Wall maps were found in the interiors of wealthy businessmen. Wall maps occupied a prominent place in contemporary Dutch culture, iconologically representing affluence and intellectual curiosity.
One of the leading lights of the era, Constantijn Huygens (1596-87), remarked how he employed his own set of Blaeu's wall maps of the continents as a tool to enlighten his children, "To encourage them even more, I had the four parts of the world by Willem Blaeu mounted in my entrance hall, where they often played, in order to provide them with a fixed image of the world and its division."
Willem Blaeu's wall maps are considered to be among the most influential and artistically virtuous masterpieces of the great era of baroque cartography. His enterprise maintained close connections with intellectuals and political leaders across Europe, granting him privileged access to the most advanced geographical knowledge. Evinced for their fame is perhaps their appearance in several of Johannes Vermeer's paintings.
Johannes Vermeer and wall maps
A striking feature of the relatively small number of paintings that comprise the oeuvre of Johannes Vermeer is the prominent place accorded to maps and globes. The use of maps as wall hangings in contemporary Dutch houses went beyond the desire for cartographic information. Maps were also used to express status, to promote a better understanding of history or politics or to take the place of paintings. At the moment Vermeer painted his works Amsterdam was the world center of map-making. Among the most majestic productions were the wall maps of Willem Blaeu.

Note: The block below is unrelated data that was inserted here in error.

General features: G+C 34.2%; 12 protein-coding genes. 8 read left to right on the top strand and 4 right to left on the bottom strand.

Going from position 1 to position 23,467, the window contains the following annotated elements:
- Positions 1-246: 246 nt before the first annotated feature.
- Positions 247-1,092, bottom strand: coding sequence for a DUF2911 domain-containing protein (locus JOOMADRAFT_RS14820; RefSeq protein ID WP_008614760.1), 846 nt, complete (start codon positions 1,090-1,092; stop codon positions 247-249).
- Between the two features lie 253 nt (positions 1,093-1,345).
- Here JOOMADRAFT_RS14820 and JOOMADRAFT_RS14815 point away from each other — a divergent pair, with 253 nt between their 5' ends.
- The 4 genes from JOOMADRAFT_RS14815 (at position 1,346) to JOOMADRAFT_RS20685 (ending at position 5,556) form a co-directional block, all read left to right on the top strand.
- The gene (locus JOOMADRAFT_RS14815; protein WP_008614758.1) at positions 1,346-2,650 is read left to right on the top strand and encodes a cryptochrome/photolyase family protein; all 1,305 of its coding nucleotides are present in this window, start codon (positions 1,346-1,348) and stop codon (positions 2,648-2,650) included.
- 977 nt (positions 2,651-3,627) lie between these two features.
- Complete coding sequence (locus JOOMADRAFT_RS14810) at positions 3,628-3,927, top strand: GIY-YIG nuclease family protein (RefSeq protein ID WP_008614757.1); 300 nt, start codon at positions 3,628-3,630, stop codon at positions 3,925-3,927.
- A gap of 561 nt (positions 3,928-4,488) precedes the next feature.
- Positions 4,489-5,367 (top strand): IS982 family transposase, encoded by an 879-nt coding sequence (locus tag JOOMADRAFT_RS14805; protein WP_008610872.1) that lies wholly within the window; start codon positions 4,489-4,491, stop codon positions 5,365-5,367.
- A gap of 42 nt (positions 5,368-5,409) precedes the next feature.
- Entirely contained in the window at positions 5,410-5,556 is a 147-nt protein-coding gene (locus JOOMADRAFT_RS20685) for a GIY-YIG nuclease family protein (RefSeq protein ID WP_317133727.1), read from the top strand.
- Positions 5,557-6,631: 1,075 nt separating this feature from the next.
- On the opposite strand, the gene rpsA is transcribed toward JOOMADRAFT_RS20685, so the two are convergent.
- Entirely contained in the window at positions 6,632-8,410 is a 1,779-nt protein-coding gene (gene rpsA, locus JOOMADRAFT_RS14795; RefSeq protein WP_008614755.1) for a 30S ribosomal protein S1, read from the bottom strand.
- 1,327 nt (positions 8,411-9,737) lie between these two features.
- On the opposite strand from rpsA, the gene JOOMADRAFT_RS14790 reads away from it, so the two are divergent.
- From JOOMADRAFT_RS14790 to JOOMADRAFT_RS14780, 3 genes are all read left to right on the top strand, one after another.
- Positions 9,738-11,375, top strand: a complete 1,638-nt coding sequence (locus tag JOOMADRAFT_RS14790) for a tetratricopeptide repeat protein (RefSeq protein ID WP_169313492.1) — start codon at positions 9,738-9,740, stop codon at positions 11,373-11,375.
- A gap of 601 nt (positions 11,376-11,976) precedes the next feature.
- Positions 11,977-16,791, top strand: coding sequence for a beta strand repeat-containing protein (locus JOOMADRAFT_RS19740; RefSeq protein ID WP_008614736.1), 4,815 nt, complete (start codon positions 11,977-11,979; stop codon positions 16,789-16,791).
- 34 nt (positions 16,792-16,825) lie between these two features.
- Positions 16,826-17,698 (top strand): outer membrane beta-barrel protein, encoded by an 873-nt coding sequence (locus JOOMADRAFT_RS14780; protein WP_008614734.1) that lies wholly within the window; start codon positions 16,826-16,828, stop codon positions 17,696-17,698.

The pride of place that wall maps claimed in Dutch homes is most eloquently presented in a half-dozen or so of the exquisite paintings of Vermeer, as well as in such contemporary scenes as Pieter de Hooch's A Woman Drinking with Two Men (1658) in the National Gallery. These views of everyday life bear witness to an almost totemic cult of maps.
Paintings by Vermeer including wall maps :
Soon wall maps were available for the libraries or offices of the wealthy and nobility throughout Europe. Wall maps also hung in many places in America in the eighteenth century, for instance in the Governor's Palace in Williamsburg, Virginia.
By the nineteenth century, wall maps were used throughout the United States. They hung in government offices, public meeting places, schools and in some homes. Early on in the century, wall maps showed the expanding country, with its natural features and political divisions, roads, canals and then railroads.
As these maps were specifically designed for practical use, and because their large format made careful study of details more likely, map makers were careful to update their maps regularly to keep them as current and accurate as possible.